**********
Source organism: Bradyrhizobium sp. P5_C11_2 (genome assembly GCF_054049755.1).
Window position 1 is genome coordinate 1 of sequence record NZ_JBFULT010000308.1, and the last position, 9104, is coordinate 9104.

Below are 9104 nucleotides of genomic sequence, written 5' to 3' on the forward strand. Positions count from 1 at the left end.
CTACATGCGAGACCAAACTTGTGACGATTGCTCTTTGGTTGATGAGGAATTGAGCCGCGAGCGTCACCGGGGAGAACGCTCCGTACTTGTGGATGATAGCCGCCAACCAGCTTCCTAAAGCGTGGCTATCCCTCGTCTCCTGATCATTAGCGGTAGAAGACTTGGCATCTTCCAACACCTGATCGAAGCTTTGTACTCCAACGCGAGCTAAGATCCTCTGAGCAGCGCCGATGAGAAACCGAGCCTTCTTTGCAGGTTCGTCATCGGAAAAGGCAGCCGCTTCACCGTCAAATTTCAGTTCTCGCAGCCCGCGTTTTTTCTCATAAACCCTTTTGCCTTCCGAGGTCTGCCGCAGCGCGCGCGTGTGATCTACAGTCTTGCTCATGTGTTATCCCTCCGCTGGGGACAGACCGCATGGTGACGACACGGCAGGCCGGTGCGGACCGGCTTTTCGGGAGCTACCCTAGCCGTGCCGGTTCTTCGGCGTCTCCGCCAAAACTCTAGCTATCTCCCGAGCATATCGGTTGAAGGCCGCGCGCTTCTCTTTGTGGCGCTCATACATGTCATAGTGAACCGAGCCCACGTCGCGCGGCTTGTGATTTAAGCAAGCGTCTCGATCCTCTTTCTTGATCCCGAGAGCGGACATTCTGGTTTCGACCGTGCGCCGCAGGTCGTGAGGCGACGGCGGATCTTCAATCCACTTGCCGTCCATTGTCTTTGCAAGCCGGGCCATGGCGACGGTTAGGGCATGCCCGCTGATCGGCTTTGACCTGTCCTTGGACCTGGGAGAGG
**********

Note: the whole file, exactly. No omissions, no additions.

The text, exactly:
Source organism: Bradyrhizobium sp. P5_C11_2 (genome assembly GCF_054049755.1).
Window position 1 is genome coordinate 1 of sequence record NZ_JBFULT010000308.1, and the last position, 9104, is coordinate 9104.

Below are 9104 nucleotides of genomic sequence, written 5' to 3' on the forward strand. Positions count from 1 at the left end.
CTACATGCGAGACCAAACTTGTGACGATTGCTCTTTGGTTGATGAGGAATTGAGCCGCGAGCGTCACCGGGGAGAACGCTCCGTACTTGTGGATGATAGCCGCCAACCAGCTTCCTAAAGCGTGGCTATCCCTCGTCTCCTGATCATTAGCGGTAGAAGACTTGGCATCTTCCAACACCTGATCGAAGCTTTGTACTCCAACGCGAGCTAAGATCCTCTGAGCAGCGCCGATGAGAAACCGAGCCTTCTTTGCAGGTTCGTCATCGGAAAAGGCAGCCGCTTCACCGTCAAATTTCAGTTCTCGCAGCCCGCGTTTTTTCTCATAAACCCTTTTGCCTTCCGAGGTCTGCCGCAGCGCGCGCGTGTGATCTACAGTCTTGCTCATGTGTTATCCCTCCGCTGGGGACAGACCGCATGGTGACGACACGGCAGGCCGGTGCGGACCGGCTTTTCGGGAGCTACCCTAGCCGTGCCGGTTCTTCGGCGTCTCCGCCAAAACTCTAGCTATCTCCCGAGCATATCGGTTGAAGGCCGCGCGCTTCTCTTTGTGGCGCTCATACATGTCATAGTGAACCGAGCCCACGTCGCGCGGCTTGTGATTTAAGCAAGCGTCTCGATCCTCTTTCTTGATCCCGAGAGCGGACATTCTGGTTTCGACCGTGCGCCGCAGGTCGTGAGGCGACGGCGGATCTTCAATCCACTTGCCGTCCATTGTCTTTGCAAGCCGGGCCATGGCGACGGTTAGGGCATGCCCGCTGATCGGCTTTGACCTGTCCTTGGACCTGGGAGAGG